In ‘Do Not Go Gentle’ Dylan Thomas addresses the helpless state to which old people are rendered to, and encourages them to not give in quietly to death and fight against its approach.
In the first stanza Thomas says what he expects people who are close to death should do. He urges them to live life to its full extent even if they know that it is at an end. The next four stanzas go on to describe the kind of people who do not give in to death easily. It starts with wise men who, even though they know that death would, in the end conquer all, they still don’t cave in quietly as they know that things that they’ve said have not made any difference to the world. They need to make people see the truth of their words. This desire to be known, heard, and understood means that they are likely to fight death, perhaps because they feel there is yet more to do. Next comes the example of good men, who remained pious and righteous throughout their lives realize, on the nearing of death, that their good deeds are weak and could have been so much more, so they fight against death with a will to live on. Brave, adventurous men who did not know how short life is, and spent it all on wild expeditions, realize that soon life would be at an end, and so they fight to live on. Even old men who are on the brink of death view the world with a twinkle in their eyes, eager to see as much as they can before giving in to the darkness.
The last stanza takes on an intensely personal tone as the poet directly addresses his father. This is a separate stanza which shows that he does not see his father as part of any of the afore mentioned categories, but rather he is a whole different category in himself. He implores his father, who is nearing old age and death, to curse at him only so that he can see the passionate man he once used to be. He pleads him to not give in to death, to fight against it with every breath in his body.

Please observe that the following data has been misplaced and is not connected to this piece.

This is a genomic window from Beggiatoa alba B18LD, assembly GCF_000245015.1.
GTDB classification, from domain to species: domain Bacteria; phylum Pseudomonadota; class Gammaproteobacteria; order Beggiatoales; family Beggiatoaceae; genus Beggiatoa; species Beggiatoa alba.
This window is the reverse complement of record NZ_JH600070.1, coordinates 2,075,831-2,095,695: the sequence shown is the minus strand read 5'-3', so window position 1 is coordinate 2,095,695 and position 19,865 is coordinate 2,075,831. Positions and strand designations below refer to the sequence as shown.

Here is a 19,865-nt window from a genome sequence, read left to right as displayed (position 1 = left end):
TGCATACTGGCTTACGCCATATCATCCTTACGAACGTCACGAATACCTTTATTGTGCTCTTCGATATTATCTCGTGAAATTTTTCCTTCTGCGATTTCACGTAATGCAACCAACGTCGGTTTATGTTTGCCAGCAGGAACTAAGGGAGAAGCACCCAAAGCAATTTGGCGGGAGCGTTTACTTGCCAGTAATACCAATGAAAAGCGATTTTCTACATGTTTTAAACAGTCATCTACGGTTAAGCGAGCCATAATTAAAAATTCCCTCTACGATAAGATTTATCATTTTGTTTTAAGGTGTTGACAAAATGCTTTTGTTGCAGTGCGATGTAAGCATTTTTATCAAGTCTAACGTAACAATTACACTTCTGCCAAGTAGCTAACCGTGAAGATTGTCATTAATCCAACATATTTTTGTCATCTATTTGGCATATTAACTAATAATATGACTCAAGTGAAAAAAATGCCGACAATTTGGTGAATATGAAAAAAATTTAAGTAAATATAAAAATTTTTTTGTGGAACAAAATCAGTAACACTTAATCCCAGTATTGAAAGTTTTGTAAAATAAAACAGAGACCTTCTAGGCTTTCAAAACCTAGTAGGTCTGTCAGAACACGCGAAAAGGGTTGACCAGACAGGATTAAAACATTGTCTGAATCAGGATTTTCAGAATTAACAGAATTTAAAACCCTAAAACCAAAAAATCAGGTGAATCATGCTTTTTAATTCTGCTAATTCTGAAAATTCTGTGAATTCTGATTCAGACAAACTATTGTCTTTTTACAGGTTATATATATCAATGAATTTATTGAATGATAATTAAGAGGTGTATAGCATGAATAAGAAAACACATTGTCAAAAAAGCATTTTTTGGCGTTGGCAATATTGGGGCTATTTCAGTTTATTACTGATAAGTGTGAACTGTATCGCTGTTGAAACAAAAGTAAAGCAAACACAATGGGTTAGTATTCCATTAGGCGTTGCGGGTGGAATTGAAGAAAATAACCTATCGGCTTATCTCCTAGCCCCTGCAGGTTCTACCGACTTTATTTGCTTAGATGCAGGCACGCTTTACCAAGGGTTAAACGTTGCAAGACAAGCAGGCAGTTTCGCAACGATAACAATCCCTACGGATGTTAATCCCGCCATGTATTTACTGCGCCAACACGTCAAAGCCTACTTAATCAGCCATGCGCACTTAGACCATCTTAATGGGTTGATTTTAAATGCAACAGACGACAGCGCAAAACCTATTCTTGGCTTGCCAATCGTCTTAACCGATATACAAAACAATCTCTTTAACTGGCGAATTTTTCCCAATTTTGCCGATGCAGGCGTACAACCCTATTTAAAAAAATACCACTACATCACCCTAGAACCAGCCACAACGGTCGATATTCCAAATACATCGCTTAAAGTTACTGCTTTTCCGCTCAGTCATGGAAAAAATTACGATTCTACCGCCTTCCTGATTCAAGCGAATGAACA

The poem is in the form of a villanelle, six stanzas with a simple rhyming scheme that belies the complex message behind the poem. This message is made clear with a number of literary techniques, the most evident of which is repetition. The lines ‘do not go gentle’ and ‘rage rage against the dying of the light’ are repeated throughout the poem at the end of every stanza. These lines make use of an extended metaphor comparing death to the darkness of nightfall, and life to the bright day. Also a paradox is used in ‘good night’ where Thomas calls the uncertainty and inevitability of death, represented by nightfall, as good. Also the good deeds of the righteous men are personified as ‘dancing in the green bay’, which signifies life; as is the sun personified ‘as sun in flight.’ These used os personification also invoke a deep imagery which makes the reader imagine the sunset and the approach of nightfall, making the message behind the metaphor clear. Punning on ‘grave men’ Thomas uses a metaphor to again compare the brightness of their eyes to blazing meteors, showing the intensity of their will power to live on.
Thus does Thomas, with the use of simple words, evoke strong emotions in the reader through this poem. A bold defiance is shown towards death, and he encourages those who are faced with it to share his passion for life. He pleads them to fight against its approach, even though he is well aware that in the end everyone has to cave in. No matter how worthless this fight against such an inevitable thing as death may seem one cannot help but commend the ferocity and fierceness of the poet, who has such a will to live on.
It is an extremely encouraging poem, despite the fact that it repeatedly emphasizes the approach of death, as it simultaneously defies what it itself proves; that death is the conqueror of all. It ignites in one an intense passion for life and living, and no matter what problems one is facing in life, they seem insignificant when one thinks of the fact that it will all soon end and death will take over.
People, especially the youth of today, have become so weak willed that the slightest difficulty in life bends them towards thoughts of death and suicide. They see in death, not an ending, but an easy way out. Thomas shows in this poem, not just asking for death, but even waiting for it to overcome one quietly is according to him, dishonorable and unjust. People should have an active will to live on, no matter their circumstances or age, as surrendering is cowardly and weak.
The full extent of enjoying this poem lies in understanding and appreciating the message that Thomas conveys through the use of simple yet strong words.